This Labor Day, many Americans are enjoying their last summer weekend at the beach or mountains — and the traffic jams that accompany these holiday weekends.
Yet with cars becoming more fuel efficient, and miles driven declining — 2.938 trillion miles traveled in 2012 compared with 3.031 trillion in 2007 — federal and state fuel tax revenues are increasingly insufficient to build new roads and maintain existing ones. Electric cars, a favorite of President Obama, use no gasoline at all, so their drivers do not pay for road use.
In the future, roads will need another stream of funding. Although residents dont like tax increases, some states are taking matters into their own hands and creating their own sources of revenues for roads.
Federal gasoline taxes are now 18.4 cents per gallon (24.4 cents for diesel). Unfortunately, current fuel and vehicle-related excise taxes, with 2011 collections of $36.9 billion, are not yielding sufficient revenues for maintaining or improving the road network, and Congress does not want to raise fuel taxes. On many roads the road damage costs per mile driven are greater than the fuel tax revenue.
The Highway Trust Fund has been running deficits since 2008, and, especially with sequester, the federal government is short on general revenues to make up the difference. A 2012 CBO report stated that Congress had transferred nearly $35 billion over the past few years to keep the Trust Fund positive.
In 2011, the latest data available, the Highway Trust Fund income totaled $36.9 billion, while expenditures totaled $44.5 billion, a deficit of $7.6 billion. The 1956 legislation setting up the Highway Trust Fund provided for federal highway expenditures to be funded only out of the trust fund, and made no provision for replenishing it from general revenues.
In the future, the most obvious substitute for fuel taxes is to charge road users directly for vehicle miles traveled (VMT), enabling them to get the roads they are prepared to pay for. Each vehicle could have an on-board meter to pay for VMT. These could also be adapted to pay for street parking and tolls, find a vacant parking space in the city center, and get discounts at parking garages.
Such technology is available from a variety of companies, including Siemens, Continental Automotive Systems, Satellic, eROADS Technology, and Octo Telematics. Payment on the basis of VMT has been successfully carried out in pilot projects in Oregon.
Seven states, Oregon, Arkansas, Illinois, Maryland, Vermont, Virginia, and Wyoming, are raising the fuel tax to fund infrastructure.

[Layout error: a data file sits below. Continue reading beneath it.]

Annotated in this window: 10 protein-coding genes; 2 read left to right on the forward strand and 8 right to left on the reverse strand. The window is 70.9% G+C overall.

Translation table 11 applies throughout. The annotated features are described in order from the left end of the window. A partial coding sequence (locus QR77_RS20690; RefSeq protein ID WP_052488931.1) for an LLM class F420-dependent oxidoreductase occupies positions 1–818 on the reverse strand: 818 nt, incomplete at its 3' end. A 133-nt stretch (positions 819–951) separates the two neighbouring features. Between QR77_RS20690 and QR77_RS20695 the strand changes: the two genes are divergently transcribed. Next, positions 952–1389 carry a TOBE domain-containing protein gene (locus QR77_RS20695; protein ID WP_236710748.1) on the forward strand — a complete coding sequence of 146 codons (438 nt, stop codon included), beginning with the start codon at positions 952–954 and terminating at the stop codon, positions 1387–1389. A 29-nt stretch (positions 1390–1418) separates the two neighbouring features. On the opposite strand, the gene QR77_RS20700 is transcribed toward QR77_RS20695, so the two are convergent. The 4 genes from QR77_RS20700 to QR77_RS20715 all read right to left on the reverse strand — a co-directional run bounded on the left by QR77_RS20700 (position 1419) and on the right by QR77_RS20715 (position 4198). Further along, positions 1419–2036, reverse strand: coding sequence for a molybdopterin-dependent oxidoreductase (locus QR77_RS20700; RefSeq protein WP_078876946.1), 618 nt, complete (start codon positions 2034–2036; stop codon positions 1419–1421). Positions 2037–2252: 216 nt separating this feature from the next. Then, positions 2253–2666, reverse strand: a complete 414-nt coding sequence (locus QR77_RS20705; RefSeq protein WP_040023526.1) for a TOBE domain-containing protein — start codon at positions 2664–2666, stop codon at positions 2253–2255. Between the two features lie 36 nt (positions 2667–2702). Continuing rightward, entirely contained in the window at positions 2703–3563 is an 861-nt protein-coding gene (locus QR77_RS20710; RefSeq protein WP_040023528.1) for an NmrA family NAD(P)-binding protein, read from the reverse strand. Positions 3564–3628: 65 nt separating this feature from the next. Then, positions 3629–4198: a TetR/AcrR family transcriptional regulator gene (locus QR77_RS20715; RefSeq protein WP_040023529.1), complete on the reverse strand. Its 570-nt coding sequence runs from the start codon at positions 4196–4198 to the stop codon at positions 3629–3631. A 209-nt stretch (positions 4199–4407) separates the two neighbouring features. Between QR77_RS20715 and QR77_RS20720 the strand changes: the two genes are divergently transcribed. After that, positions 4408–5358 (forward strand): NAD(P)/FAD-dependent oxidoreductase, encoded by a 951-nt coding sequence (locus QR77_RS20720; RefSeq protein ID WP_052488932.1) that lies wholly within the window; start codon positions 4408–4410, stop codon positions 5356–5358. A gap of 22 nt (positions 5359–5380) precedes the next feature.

Oregon, the U.S. leader in transportation funding, is laying the groundwork for drivers to pay a “mileage-based user fee” rather than the traditional gas tax. In 2012 the state successfully completed a Road Usage Charge Pilot Program. It found that providing users options for recording the number of miles travelled (including at least one option that did not use GPS technology so as to assuage drivers fears that their privacy could be invaded) contributed to the success of the program. Reaction has been positive.
With the passage of S.B. 810, signed into law by Gov. John Kitzhaber (D), on Aug. 14, the Oregon Department of Transportation has been charged with setting up a system for 5,000 volunteer motorists to pay 1.5 cents per mile state tax rather than the current 30 cents per gallon tax. These volunteers would be refunded for any gas taxes paid. The program would start July 1, 2015. The purpose is to provide a different stream of transportation funding at a time when gas tax revenues are declining due to the recession, increased fuel efficiency and use of hybrid and electric cars.
Arkansas passed a ballot measure last November to temporarily increase the state sales tax from 6% to 6.5% in order to fund a bond which will pay for $1.8 billion in highway construction and improvement. The project includes plans to alleviate congestion through widening existing highways and bridges throughout the state.
The tax is set to revert to the previous 6% once all bonds are paid off, which is due to happen by 2023. The Arkansas State Highway and Transportation Department estimates that cities and counties will receive $700 million in revenue due to the tax increase.